guitars and sing to giggling teenage girls whose
cheeks are painted with thanaka swirls.

I spot an intensely beautiful woman dressed
traditionally in a crisp, bright-pink sarong and
carrying a baby strapped to her back. She is unusually
tall for a Karen woman, and her long, lean legs and
ample hips carve an idyllic profile as she strides
along the muddy trail between bamboo huts. She turns
and offers a smile, her dark eyes sparkling, before
disappearing into a papaya grove.

"How does it make you feel," I ask Eh Kalu, "that the
SPDC wants that woman, that baby, and all of these
people dead?"

He stops and offers a half smile. "I used to get very
angry," he says. "But that's a young person's
reaction. I have to keep that anger inside and
concentrate on how to improve the situation. Not think
about revenge."

He tells me that the Toungoo district in northern
Karen is under attack, in "the worst offensive since
1997." Battalions of soldiers are flooding the region,
and thousands of newly displaced people are running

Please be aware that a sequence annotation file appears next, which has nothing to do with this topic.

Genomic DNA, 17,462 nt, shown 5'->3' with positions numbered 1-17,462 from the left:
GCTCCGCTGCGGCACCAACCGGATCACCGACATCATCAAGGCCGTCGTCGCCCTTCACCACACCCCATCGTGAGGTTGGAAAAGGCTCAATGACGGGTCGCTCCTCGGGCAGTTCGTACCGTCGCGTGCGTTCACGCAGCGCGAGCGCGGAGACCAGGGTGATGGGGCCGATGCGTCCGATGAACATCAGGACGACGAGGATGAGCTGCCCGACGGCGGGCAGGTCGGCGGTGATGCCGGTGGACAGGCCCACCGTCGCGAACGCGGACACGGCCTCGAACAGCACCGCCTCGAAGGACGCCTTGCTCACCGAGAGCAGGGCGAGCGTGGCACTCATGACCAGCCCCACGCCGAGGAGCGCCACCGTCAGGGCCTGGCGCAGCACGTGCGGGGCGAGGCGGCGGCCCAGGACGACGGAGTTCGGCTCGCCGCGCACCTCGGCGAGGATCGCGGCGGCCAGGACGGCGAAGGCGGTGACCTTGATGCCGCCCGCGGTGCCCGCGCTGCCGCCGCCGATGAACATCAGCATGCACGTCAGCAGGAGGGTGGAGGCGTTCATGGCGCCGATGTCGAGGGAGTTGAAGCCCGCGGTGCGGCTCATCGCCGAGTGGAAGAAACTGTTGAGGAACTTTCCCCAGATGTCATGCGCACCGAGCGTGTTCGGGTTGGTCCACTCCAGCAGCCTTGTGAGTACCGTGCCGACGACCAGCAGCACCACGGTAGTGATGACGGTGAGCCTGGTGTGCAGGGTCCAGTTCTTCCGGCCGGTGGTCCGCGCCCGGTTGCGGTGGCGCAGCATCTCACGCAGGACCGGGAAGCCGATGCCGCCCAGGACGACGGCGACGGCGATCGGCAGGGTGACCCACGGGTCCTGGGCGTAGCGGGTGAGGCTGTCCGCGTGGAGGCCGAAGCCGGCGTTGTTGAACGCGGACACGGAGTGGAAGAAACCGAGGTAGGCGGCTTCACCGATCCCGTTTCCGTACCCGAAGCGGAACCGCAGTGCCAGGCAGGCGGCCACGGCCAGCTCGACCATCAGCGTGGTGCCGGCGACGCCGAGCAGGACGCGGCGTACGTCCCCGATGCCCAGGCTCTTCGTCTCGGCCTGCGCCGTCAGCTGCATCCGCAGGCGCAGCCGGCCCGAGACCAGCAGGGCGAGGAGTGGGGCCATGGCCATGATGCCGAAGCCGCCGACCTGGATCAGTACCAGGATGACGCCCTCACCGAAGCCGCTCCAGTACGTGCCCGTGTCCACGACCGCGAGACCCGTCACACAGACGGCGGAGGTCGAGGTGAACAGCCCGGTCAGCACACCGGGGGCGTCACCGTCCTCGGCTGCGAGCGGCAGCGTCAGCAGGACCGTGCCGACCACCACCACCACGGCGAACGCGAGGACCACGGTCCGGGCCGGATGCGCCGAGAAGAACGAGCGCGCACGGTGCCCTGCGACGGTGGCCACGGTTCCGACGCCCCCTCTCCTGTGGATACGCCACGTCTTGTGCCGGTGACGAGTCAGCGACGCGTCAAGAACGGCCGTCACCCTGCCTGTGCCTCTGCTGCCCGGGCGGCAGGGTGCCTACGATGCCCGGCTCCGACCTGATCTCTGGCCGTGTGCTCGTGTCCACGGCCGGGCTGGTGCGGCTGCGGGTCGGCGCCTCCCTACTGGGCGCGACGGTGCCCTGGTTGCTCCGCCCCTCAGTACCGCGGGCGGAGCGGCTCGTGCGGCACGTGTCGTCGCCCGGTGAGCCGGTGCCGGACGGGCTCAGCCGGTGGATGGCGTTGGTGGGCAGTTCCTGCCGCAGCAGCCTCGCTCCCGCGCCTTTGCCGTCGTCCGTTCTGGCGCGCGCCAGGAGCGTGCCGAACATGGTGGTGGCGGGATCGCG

for their lives toward Ei Htu Hta. To make room, Karen
leaders have started a new section of camp, but unlike
the current five, which are all on the same plot of
land, Section 6 is hidden in the teak forest an hour
north, up the Salween River.

Yes, the badly overmatched Karen National Liberation
Army has been thoroughly defeated, but it does manage
to warn villagers when SPDC troops are on the way. The
alert system is so sophisticated that villagers can
escape to designated hiding places in the jungle. That
doesn't mean the villagers are safe once they escape,
however. "It's very difficult and dangerous for our
medics to reach people hiding in the jungle," says Eh
Kalu. "They could be killed or accidentally give away
the location of the hiding place. We want to give
health care to everyone in Karen. But it's
impossible."

Two hours later, Dr. Richards, Eh Kalu, and I climb
back into our boat and head toward Section 6 to meet
the new arrivals. The mocha-colored Salween is about
650 feet wide, draped on both sides by impenetrable
jungle that's home to SPDC military positions. When
SPDC scouts come into view, we veer hard to the far
bank to avoid detection.

The camp is a quarter-mile walk from the river's edge.
We pass three young boys dragging bamboo to the site
of what will be their new home. They are all from
Toungoo. They tell me they spent 2 weeks hiding in the
jungle, then trekked 15 days to reach this place.

There are seven medics in the village already. Not
only are they testing for malaria and treating the
sick, but they're also collecting stories --
human-rights data. "This information is important,"